This was not an insignificant bargaining chip. Melcher was Doris Day’s son, a privileged child of Beverly Hills, one of Hollywood’s priapic “Golden Penetrators” alongside Beach Boy Dennis Wilson. At the time of the killings, he was a music-industry giant who'd produced the Byrds’ biggest hits, lost many a weekend with his pal Gram Parsons, and was signed to Apple by the Beatles. And he was willing, he promised the author, to finally tell all. It would make an amazing book.
“He was basically selling his mother down the river,” remarks O’Neill, with a mirthless laugh, describing the dissolute character he encountered as “looking like this boy who never really grew up, overweight, dark glasses, long hair, and drunk in the middle of the day when I went to see him. He said, ‘People thought Doris was the girl next door, and she wasn’t.’ And I said, ‘Terry, I just basically questioned everything you ever testified to under oath, and you want me to be your official biographer?’ And he says, ‘Yeah, and then you can just forget this trash and write a book with me.’”
Fortunately, cracks O’Neill, “I wasn’t actually broke yet,” and he and Melcher, who died a year later, never spoke again.
Prior to that, Melcher had done one Rolling Stone interview, in 1974, to promote his eponymous solo album. Then he went dark. Thirty years later, he was being confronted with evidence from more than one official source that he lied in his testimony to both the grand jury and at the trial about his dealings with Manson, and that he’d even visited the Family at their remote desert hideouts after the murders. It also appeared that he conspired in this effort with the man, Vincent Bugliosi, who would spend decades, until his death in 2015, collecting the royalties from Helter Skelter.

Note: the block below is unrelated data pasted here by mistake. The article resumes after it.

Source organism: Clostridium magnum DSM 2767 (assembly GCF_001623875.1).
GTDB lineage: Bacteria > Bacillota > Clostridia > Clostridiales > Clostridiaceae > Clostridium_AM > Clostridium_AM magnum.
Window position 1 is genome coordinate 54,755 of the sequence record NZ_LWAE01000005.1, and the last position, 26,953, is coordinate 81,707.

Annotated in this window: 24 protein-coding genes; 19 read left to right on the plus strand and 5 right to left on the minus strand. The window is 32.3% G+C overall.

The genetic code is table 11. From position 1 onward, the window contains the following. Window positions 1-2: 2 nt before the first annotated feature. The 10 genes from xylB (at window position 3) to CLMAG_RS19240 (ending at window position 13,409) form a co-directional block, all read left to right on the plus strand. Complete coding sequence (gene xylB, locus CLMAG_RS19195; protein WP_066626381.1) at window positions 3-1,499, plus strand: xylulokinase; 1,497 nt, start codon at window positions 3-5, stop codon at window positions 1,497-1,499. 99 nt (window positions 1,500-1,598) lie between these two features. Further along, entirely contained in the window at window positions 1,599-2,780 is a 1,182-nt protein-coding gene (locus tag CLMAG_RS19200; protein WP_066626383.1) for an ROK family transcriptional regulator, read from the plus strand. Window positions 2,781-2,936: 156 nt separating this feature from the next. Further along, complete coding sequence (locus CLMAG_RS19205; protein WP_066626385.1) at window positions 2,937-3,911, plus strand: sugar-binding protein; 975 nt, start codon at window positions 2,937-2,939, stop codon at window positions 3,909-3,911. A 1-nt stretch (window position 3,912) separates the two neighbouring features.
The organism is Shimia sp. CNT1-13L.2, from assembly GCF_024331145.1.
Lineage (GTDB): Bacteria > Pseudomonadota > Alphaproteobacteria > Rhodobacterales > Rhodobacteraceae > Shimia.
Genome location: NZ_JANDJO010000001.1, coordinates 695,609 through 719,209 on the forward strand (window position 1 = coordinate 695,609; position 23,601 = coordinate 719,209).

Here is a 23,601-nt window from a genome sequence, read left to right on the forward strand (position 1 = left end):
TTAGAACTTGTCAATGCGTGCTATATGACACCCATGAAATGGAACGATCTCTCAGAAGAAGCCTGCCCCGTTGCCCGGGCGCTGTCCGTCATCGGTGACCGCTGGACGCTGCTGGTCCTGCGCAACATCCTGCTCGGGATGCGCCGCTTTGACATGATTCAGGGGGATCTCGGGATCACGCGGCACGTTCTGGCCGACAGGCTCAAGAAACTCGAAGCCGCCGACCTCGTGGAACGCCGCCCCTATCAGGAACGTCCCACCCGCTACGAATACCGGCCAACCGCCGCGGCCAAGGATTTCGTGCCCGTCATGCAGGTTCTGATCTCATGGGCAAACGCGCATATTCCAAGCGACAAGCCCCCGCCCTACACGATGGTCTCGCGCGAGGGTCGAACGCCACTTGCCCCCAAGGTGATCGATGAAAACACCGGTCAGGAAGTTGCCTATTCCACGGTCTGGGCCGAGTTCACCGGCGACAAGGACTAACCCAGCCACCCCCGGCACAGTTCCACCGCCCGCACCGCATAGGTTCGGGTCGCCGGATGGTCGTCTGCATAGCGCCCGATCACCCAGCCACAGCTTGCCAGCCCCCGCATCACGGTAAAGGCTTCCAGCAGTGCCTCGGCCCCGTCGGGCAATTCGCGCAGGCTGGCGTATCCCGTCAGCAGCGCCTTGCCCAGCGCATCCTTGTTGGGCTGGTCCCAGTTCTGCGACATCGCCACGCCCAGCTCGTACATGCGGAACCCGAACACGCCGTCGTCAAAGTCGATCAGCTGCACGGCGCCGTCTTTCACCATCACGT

O’Neill was working from never-before-seen documents made available to him, among others, by an insider at the Los Angeles D.A.’s office who described Bugliosi as “a snake”. It’s one of the kinder words levelled at the prosecutor by former colleagues throughout the 500 pages of CHAOS. Realizing he’d been duped, Bugliosi’s coprosecutor Stephen Kay suggests to O’Neill that his information is enough to overturn the verdicts he helped win against Manson and the other members of the Family who faced trial.
“This throws a different light on everything,” gasps the shaken attorney. “I just don’t know what to believe now.” (Interestingly, the retired Kay maintains their guilt, never denied or even questioned in CHAOS, in a new interview that's appeared all over the news in the last few days thanks to the Associated Press. You can hear a clip from the author’s 2005 encounter with Kay at the Facebook page for the book. Shown strong evidence of duplicity about Melcher's activities in Bugliosi’s private notes, he’s heard to say, “I’m shocked, I’ve never heard a lot of this stuff that you’re saying… I guess if he changed one thing, then maybe he changed others.”)
To the Straight, O’Neill describes his meeting with Kay as “a turning point for me and my reporting”. It came five years after blowing his first deadline on a Manson retrospective commissioned by Premiere magazine that he didn’t want to do in the first place. It would be impossible here to convey the scope of the book produced two decades later or the phenomenal cast of characters littering the story with walk-on parts.